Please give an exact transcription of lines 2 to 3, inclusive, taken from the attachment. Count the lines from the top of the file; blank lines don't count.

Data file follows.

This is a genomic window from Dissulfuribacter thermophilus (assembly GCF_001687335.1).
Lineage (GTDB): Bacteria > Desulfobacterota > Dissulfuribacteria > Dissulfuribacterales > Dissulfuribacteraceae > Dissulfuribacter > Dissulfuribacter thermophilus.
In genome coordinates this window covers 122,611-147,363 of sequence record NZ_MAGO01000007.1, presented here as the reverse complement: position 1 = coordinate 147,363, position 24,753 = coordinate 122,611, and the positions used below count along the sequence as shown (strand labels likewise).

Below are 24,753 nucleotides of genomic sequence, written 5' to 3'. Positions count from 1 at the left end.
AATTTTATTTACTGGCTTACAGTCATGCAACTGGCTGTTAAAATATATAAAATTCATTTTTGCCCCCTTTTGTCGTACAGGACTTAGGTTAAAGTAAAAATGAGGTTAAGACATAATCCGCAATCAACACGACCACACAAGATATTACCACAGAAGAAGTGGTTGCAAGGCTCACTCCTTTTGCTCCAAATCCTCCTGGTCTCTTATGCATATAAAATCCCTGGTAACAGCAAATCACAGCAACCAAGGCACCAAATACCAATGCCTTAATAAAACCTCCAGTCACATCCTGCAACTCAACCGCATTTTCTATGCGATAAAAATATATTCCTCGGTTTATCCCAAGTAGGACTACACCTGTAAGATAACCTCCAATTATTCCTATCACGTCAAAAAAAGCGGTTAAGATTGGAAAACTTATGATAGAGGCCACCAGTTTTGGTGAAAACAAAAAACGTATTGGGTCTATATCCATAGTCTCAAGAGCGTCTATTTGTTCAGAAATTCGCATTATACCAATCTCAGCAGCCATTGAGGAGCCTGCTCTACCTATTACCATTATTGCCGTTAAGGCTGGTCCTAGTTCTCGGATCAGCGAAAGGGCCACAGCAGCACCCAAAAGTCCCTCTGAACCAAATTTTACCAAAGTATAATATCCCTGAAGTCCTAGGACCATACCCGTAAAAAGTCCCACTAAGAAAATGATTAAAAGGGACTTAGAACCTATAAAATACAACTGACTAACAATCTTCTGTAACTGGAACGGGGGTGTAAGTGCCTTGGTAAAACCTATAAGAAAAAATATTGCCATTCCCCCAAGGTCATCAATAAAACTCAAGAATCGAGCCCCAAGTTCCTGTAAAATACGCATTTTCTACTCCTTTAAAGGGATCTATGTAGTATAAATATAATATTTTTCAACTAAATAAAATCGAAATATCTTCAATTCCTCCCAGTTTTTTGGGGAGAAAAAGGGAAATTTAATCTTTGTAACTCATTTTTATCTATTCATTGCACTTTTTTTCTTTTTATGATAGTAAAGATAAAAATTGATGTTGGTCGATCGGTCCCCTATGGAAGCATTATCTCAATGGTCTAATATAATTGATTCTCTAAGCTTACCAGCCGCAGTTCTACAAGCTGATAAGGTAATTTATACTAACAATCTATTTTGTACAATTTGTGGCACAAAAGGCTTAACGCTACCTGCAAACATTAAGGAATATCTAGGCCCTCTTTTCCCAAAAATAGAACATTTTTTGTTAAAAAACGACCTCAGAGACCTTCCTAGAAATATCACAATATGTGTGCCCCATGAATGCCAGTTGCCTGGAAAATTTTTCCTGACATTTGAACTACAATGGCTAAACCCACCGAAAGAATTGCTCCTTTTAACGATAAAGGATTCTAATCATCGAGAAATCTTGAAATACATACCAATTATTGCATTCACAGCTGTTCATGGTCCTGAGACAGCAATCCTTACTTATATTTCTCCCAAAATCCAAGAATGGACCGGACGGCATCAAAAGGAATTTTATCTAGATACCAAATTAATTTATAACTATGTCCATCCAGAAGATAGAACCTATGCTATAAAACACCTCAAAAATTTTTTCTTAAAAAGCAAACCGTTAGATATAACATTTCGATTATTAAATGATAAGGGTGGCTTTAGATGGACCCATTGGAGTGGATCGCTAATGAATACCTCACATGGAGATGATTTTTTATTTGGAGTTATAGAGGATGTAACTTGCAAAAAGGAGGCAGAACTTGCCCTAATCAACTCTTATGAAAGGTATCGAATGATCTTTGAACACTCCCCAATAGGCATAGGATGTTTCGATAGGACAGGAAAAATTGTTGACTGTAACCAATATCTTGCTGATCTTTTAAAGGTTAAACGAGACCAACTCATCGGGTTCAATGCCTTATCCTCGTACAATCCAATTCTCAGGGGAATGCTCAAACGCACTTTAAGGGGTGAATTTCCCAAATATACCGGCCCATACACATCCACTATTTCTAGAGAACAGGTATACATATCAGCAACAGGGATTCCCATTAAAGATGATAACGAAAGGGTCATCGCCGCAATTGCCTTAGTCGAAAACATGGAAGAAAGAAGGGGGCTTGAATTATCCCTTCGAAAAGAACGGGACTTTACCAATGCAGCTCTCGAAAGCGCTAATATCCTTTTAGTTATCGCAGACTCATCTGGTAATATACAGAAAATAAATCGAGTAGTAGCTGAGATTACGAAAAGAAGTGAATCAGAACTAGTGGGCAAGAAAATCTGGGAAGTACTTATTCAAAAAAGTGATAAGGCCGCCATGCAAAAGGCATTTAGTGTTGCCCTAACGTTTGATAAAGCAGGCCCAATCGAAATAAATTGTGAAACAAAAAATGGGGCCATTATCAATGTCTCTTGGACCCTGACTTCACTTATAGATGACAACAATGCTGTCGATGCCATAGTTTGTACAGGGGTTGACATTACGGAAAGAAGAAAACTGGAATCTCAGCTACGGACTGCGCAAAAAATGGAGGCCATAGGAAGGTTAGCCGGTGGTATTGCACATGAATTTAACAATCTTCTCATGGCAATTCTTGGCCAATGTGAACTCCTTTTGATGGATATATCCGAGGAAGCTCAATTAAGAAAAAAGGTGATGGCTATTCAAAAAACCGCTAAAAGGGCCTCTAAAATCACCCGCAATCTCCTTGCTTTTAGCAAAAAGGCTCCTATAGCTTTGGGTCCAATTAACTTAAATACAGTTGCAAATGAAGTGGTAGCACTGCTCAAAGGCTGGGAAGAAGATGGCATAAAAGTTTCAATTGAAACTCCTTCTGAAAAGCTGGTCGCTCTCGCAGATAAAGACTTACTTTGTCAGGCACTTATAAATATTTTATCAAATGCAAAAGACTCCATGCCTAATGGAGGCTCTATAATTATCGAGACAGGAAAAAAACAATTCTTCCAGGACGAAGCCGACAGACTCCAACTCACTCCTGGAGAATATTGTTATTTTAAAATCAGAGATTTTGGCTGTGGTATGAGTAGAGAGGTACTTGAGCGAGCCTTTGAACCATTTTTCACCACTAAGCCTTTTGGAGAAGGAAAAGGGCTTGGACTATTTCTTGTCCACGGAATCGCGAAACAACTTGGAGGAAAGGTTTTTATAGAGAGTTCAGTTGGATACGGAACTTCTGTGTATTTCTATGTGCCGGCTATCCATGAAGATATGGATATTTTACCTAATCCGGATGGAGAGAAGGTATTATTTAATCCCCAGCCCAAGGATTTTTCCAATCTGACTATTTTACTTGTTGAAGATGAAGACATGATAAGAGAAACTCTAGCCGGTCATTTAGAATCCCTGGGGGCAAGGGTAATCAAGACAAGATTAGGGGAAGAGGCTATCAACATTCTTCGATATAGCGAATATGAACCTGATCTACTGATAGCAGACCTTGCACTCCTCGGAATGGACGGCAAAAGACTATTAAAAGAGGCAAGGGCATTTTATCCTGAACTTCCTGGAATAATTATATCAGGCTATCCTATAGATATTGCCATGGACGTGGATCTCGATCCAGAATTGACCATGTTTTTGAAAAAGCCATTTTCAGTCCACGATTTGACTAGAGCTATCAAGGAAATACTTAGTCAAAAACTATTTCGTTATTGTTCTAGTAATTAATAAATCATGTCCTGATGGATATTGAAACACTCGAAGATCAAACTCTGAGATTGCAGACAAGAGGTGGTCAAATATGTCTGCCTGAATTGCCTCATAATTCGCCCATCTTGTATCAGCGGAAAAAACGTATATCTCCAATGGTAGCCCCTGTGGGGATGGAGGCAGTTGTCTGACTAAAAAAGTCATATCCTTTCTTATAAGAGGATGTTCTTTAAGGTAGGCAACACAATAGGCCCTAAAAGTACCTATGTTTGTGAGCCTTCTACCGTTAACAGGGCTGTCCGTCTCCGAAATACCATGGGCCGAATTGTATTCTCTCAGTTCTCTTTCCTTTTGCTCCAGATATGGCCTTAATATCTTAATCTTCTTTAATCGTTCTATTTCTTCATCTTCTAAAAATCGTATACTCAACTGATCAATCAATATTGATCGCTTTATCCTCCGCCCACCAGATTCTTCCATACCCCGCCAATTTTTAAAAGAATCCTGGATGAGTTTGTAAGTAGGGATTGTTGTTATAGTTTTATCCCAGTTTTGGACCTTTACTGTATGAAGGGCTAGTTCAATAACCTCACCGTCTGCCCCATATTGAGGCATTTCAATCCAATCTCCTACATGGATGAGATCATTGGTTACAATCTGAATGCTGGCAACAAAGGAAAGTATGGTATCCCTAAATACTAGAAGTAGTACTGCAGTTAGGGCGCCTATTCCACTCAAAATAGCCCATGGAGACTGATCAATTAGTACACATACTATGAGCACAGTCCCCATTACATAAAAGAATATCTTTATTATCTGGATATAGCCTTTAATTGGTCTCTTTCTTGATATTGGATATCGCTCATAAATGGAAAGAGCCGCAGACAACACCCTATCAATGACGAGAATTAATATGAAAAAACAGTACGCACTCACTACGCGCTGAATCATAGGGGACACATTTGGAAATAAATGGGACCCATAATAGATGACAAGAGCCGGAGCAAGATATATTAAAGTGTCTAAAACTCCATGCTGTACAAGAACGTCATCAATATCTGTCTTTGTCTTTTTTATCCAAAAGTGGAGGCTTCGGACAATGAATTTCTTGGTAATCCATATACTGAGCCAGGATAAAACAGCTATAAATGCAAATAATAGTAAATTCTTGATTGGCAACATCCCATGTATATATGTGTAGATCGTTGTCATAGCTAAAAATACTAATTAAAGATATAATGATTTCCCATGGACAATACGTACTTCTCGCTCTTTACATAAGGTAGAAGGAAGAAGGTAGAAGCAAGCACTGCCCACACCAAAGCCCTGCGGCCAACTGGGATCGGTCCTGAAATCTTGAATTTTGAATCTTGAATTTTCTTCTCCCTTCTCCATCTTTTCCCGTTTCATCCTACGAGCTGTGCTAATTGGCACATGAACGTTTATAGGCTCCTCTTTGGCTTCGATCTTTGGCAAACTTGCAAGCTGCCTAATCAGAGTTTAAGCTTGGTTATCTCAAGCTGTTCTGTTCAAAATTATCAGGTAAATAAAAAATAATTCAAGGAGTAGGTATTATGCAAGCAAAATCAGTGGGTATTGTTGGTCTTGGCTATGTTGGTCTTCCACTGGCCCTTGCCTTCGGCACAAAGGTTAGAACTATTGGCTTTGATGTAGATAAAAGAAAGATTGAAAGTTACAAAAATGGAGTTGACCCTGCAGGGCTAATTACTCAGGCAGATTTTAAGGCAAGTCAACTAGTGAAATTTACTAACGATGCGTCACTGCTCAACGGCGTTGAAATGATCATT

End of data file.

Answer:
Lineage (GTDB): Bacteria > Desulfobacterota > Dissulfuribacteria > Dissulfuribacterales > Dissulfuribacteraceae > Dissulfuribacter > Dissulfuribacter thermophilus.
In genome coordinates this window covers 122,611-147,363 of sequence record NZ_MAGO01000007.1, presented here as the reverse complement: position 1 = coordinate 147,363, position 24,753 = coordinate 122,611, and the positions used below count along the sequence as shown (strand labels likewise).